Monday, October 4, 2010


The other day a beginning writer on my writers’ list serve wrote that he’d just received two rejections. He explained that one agent and one editor had rejected his query for a middle grade novel. WHY!? he wondered. What was the problem? Was it the quality of the query? The idea of the novel? The sample pages he’d sent? Jeez, was this a sign that he should quit writing? The kind, generous, sensitive souls on the list serve chimed in. Rejections happen to the best of us, they said. Even the most successful writers have gotten rejections. Look at JK Rowling, they pointed out. Didn’t she get like 25 rejections before someone snapped up Harry Potter? The beginning writer was cheered up and presumably will continue to send his work out, and, (I sure hope he realizes this) get more rejections.

Rejections. There is nothing that bums a writer out more. I don’t care how long you’ve been doing this. You get that “unfortunately this story does not fit our editorial needs at this time…” letter and sometimes even the best of us can’t help spiraling into an existential pit of despair.

I got my first rejection over ten years ago. It was from Seventeen magazine when they were still publishing YA fiction. It was a form note, but scrawled on the bottom of it were two words: nice story. My first reaction was shock. They rejected ME? What were they thinking? Was it a mistake? I analyzed those two words “nice story” to the point of absurdity. If they thought it was a nice story, why didn’t they want it? What did they mean by “nice”? I cried. I questioned my decision to write. I questioned my reasons for existence. I had no list serve to buck me up. I knew no other writers. I suffered alone.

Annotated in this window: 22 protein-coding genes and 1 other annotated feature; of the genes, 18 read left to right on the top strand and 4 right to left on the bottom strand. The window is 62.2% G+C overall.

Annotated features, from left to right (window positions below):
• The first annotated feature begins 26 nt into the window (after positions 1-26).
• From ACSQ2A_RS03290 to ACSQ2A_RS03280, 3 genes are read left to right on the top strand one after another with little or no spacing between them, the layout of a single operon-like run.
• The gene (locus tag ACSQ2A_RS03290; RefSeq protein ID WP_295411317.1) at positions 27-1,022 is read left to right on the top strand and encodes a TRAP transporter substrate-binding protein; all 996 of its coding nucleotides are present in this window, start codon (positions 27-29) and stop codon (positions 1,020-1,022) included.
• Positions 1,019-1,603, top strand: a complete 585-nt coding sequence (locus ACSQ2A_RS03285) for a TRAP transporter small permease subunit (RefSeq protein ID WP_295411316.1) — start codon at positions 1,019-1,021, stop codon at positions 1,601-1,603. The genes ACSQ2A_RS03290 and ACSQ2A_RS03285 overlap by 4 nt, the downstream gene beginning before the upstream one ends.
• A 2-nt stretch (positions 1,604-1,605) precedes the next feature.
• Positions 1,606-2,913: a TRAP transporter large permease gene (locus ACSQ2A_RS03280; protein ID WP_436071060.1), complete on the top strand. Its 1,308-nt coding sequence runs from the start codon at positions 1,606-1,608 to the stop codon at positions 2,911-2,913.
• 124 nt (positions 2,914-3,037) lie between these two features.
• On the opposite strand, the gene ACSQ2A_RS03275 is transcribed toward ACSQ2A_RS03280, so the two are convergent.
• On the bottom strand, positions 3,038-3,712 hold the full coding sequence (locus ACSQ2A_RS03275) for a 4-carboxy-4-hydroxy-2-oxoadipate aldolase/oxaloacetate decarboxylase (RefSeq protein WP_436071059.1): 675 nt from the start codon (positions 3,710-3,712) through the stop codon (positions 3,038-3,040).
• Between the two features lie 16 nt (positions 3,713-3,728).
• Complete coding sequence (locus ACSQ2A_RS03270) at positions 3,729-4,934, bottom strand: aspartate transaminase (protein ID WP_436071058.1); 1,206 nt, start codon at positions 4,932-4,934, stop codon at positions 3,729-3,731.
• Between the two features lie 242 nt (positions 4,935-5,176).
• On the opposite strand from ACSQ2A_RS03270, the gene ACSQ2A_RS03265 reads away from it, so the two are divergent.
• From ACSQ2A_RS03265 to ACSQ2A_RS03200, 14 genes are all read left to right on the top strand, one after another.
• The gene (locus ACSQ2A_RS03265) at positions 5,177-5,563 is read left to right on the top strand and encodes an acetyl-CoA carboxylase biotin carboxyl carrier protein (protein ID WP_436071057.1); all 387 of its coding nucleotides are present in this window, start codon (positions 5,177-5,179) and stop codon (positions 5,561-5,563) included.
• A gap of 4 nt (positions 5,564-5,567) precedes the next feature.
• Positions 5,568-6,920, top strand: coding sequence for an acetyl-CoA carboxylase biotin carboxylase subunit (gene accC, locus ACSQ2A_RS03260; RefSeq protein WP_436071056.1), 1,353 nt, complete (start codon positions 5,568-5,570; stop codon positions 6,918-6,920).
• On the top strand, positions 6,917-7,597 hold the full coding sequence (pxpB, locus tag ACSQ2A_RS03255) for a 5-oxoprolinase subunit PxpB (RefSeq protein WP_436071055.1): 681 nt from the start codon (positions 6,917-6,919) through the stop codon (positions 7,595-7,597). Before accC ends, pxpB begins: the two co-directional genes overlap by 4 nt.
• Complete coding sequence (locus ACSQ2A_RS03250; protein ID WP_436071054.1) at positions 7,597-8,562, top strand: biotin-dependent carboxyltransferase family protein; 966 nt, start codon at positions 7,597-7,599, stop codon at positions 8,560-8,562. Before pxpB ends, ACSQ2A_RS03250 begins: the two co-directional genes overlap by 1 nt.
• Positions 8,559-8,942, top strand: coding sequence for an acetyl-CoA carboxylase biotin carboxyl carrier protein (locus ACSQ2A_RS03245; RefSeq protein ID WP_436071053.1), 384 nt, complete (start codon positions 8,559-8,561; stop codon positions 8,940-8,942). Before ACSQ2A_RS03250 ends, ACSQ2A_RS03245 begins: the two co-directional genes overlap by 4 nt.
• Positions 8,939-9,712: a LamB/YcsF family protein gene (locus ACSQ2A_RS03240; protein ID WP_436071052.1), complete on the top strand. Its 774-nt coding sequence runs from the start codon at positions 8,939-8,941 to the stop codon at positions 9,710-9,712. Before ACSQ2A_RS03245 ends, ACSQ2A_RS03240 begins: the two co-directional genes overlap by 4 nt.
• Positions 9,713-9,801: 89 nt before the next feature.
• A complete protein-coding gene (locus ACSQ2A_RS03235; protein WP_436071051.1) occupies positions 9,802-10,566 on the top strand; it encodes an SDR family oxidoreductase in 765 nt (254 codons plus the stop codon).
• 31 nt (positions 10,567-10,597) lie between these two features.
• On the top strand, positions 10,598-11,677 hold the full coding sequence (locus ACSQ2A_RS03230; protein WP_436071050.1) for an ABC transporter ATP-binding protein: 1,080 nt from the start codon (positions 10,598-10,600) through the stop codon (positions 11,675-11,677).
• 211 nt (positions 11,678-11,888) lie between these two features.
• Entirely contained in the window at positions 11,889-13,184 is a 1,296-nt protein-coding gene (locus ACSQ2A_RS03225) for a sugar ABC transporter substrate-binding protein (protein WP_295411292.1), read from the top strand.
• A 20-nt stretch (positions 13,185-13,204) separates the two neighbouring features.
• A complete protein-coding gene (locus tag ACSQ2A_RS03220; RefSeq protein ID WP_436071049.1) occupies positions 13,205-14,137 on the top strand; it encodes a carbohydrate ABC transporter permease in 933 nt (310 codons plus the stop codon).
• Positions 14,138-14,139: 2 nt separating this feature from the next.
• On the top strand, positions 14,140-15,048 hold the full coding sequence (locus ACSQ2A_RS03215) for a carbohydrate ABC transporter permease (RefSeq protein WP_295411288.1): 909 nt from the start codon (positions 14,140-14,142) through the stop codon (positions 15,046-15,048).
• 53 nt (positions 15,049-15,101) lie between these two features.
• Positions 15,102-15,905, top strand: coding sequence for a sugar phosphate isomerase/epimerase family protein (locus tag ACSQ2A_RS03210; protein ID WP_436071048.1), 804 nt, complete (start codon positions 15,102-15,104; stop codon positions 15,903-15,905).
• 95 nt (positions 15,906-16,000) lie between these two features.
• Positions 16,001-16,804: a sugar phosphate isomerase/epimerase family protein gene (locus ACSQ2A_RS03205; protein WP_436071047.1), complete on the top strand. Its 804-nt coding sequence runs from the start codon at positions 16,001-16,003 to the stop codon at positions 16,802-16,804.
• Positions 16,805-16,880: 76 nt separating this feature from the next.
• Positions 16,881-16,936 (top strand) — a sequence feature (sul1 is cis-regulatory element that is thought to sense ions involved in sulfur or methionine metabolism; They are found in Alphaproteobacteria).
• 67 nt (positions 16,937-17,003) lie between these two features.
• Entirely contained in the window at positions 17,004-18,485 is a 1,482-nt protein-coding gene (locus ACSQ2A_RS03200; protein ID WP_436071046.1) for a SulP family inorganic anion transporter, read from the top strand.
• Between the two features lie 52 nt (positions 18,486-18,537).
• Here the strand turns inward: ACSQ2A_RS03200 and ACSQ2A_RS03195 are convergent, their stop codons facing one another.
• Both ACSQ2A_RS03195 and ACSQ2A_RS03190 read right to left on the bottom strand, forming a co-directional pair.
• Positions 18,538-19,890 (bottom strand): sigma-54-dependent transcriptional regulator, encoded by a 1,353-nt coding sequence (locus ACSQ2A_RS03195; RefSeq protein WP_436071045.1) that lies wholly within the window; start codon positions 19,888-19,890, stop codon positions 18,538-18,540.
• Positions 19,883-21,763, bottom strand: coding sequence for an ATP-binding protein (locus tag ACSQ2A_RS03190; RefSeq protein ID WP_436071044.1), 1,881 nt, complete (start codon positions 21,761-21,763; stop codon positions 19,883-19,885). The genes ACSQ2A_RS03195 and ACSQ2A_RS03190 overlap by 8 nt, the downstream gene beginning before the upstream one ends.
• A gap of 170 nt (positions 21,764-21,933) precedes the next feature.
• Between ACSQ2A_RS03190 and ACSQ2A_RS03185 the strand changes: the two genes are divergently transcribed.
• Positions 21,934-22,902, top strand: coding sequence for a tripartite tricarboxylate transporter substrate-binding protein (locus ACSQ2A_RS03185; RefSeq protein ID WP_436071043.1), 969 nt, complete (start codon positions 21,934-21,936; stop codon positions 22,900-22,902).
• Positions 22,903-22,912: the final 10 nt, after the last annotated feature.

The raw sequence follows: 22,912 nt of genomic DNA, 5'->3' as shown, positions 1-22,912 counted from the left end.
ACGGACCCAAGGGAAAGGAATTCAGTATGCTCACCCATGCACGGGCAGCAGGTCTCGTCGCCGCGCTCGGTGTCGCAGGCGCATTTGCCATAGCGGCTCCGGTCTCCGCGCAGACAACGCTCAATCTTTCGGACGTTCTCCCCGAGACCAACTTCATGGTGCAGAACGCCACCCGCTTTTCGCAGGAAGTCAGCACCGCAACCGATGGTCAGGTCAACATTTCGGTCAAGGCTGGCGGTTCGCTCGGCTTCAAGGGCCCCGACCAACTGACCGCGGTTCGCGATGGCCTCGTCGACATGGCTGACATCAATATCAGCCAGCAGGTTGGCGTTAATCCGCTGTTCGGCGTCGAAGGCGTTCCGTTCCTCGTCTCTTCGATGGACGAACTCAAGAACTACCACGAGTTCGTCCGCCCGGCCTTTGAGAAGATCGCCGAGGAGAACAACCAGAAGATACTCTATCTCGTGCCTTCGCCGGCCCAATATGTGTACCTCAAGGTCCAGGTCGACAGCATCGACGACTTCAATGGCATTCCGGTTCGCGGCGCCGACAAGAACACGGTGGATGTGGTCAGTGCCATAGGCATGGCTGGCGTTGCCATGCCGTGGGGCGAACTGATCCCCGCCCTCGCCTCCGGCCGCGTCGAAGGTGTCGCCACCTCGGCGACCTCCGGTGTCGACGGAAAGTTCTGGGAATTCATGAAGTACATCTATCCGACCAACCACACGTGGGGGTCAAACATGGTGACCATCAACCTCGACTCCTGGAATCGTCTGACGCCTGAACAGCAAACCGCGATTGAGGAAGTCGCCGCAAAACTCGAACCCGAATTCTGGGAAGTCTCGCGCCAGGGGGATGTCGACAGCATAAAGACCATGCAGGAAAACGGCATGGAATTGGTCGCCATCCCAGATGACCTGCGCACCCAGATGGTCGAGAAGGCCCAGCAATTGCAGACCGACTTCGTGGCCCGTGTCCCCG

Then I sent the story out again. It was rejected once more (by Teen. Is that magazine even around anymore?) Then it was accepted by Cicada. Woo hoo. My first published story! After only TWO rejections. I was on my way, happy that the days of rejections were behind me. Ah. I was so deluded and naïve.

Looking back now, I realize this experience was the most gentle of introductions to the submission world. Because over the years I have amassed quite a collection of rejections. (I’m not one of those writers who papers the walls with them, so I can’t tell you how many). The very kindest rejections have those handwritten words on the bottom—nice story, or keep sending. (God, be thankful for those. They're truly little gifts to keep you going.) The worst rejections are not even the form notes, but the no notes. Lately, the policy of many editorial houses is to contact a writer only if they are interested, which means that most writers will receive nothing. No response. Your work simply disappears into a black hole—which I picture as some NYC editor’s desk and later her recycling bin.

Okay, this is starting to depress me. And my intent was to be uplifting to a suffering, frustrated writer soul like the Me of fifteen years ago. So here’s my advice: quit now if all you’re dreaming about is publication and awards and monetary success and movie deals and sitting on a set with Robert Pattinson who is playing your main character. BUT, if you truly love to write, keep writing. You don’t need me to tell you this or some editor either, by the way. If you’re looking for a sign from above, here it is: if after you receive your first rejection (or your 100th) you continue to write, then cheers! Writing is what you are meant to do.


  1. Amen! All aspiring writers--and many who have achieved some success--should read this!

  2. Awesome post, Jody. I wish someone had said it so plainly to me years ago.